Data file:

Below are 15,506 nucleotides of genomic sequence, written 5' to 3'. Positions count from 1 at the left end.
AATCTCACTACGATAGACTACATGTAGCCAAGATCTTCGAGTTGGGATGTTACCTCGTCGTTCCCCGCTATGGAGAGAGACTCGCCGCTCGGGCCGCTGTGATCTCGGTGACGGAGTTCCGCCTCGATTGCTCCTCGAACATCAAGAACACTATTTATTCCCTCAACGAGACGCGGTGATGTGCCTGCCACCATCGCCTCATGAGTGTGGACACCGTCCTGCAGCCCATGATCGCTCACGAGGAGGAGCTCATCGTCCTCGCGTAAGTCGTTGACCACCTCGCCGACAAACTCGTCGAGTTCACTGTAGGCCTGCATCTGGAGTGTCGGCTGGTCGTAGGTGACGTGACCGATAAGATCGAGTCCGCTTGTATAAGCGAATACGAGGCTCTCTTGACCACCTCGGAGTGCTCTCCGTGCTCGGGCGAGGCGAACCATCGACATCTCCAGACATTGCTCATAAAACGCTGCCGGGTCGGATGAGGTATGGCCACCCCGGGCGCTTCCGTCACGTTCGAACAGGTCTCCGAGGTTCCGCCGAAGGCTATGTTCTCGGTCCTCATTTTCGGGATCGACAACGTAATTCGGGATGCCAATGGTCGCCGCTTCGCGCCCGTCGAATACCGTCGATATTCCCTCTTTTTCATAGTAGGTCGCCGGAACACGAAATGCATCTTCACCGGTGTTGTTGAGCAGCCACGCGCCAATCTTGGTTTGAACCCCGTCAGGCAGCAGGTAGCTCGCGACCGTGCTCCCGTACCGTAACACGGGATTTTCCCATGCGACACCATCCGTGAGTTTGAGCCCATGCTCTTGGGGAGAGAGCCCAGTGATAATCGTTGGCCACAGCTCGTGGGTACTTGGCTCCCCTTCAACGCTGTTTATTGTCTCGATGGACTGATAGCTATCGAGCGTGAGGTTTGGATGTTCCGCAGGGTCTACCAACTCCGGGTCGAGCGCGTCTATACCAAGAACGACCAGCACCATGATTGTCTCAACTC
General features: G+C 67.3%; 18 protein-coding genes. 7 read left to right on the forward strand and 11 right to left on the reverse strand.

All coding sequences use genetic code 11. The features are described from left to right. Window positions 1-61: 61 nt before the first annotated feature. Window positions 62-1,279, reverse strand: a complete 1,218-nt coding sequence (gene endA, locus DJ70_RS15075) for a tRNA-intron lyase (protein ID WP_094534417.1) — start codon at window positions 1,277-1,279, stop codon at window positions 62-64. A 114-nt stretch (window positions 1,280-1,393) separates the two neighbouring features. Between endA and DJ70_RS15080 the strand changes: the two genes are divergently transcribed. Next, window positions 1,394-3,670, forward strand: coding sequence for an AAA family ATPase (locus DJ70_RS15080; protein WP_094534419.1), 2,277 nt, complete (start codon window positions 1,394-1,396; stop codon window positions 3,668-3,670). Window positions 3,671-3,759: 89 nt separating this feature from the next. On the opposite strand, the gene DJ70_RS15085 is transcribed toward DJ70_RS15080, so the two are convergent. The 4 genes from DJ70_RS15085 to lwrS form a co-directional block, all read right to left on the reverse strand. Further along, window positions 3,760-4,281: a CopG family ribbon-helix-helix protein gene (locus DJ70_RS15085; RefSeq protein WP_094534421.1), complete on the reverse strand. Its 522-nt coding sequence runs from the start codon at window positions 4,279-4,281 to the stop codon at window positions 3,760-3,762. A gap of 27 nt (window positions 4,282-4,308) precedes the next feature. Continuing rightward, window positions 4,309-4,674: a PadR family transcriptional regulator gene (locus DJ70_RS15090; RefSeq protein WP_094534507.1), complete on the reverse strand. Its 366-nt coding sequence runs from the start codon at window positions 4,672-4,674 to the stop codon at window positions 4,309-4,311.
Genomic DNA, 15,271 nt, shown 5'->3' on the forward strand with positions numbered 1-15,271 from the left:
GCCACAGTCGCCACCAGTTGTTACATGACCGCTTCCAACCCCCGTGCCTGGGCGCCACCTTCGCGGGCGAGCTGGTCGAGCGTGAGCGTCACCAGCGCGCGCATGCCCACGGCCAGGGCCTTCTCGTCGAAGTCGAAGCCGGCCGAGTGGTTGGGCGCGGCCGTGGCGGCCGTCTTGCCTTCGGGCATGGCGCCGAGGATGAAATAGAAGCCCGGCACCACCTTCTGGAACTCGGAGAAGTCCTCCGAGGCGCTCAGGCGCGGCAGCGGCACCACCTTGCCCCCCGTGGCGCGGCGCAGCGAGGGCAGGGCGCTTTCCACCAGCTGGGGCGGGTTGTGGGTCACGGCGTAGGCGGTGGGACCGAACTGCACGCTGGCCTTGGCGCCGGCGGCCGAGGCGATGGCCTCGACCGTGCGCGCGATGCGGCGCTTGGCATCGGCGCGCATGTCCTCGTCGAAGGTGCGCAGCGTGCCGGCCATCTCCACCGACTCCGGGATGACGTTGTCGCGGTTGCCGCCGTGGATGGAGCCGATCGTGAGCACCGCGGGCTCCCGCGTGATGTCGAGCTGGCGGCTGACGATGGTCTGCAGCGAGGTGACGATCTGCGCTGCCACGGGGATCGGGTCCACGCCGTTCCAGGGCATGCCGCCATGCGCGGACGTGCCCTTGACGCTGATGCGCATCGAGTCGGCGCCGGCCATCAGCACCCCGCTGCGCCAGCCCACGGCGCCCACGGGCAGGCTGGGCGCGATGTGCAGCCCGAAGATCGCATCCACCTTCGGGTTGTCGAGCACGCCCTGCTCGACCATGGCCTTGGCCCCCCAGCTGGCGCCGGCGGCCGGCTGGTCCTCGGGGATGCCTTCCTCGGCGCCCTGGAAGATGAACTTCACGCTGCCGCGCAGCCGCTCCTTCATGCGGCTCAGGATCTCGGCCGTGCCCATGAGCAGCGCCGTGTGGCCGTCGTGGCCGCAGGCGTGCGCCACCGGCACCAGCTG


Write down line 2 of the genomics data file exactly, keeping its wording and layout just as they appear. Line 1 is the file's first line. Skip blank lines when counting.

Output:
AATCTCACTACGATAGACTACATGTAGCCAAGATCTTCGAGTTGGGATGTTACCTCGTCGTTCCCCGCTATGGAGAGAGACTCGCCGCTCGGGCCGCTGTGATCTCGGTGACGGAGTTCCGCCTCGATTGCTCCTCGAACATCAAGAACACTATTTATTCCCTCAACGAGACGCGGTGATGTGCCTGCCACCATCGCCTCATGAGTGTGGACACCGTCCTGCAGCCCATGATCGCTCACGAGGAGGAGCTCATCGTCCTCGCGTAAGTCGTTGACCACCTCGCCGACAAACTCGTCGAGTTCACTGTAGGCCTGCATCTGGAGTGTCGGCTGGTCGTAGGTGACGTGACCGATAAGATCGAGTCCGCTTGTATAAGCGAATACGAGGCTCTCTTGACCACCTCGGAGTGCTCTCCGTGCTCGGGCGAGGCGAACCATCGACATCTCCAGACATTGCTCATAAAACGCTGCCGGGTCGGATGAGGTATGGCCACCCCGGGCGCTTCCGTCACGTTCGAACAGGTCTCCGAGGTTCCGCCGAAGGCTATGTTCTCGGTCCTCATTTTCGGGATCGACAACGTAATTCGGGATGCCAATGGTCGCCGCTTCGCGCCCGTCGAATACCGTCGATATTCCCTCTTTTTCATAGTAGGTCGCCGGAACACGAAATGCATCTTCACCGGTGTTGTTGAGCAGCCACGCGCCAATCTTGGTTTGAACCCCGTCAGGCAGCAGGTAGCTCGCGACCGTGCTCCCGTACCGTAACACGGGATTTTCCCATGCGACACCATCCGTGAGTTTGAGCCCATGCTCTTGGGGAGAGAGCCCAGTGATAATCGTTGGCCACAGCTCGTGGGTACTTGGCTCCCCTTCAACGCTGTTTATTGTCTCGATGGACTGATAGCTATCGAGCGTGAGGTTTGGATGTTCCGCAGGGTCTACCAACTCCGGGTCGAGCGCGTCTATACCAAGAACGACCAGCACCATGATTGTCTCAACTC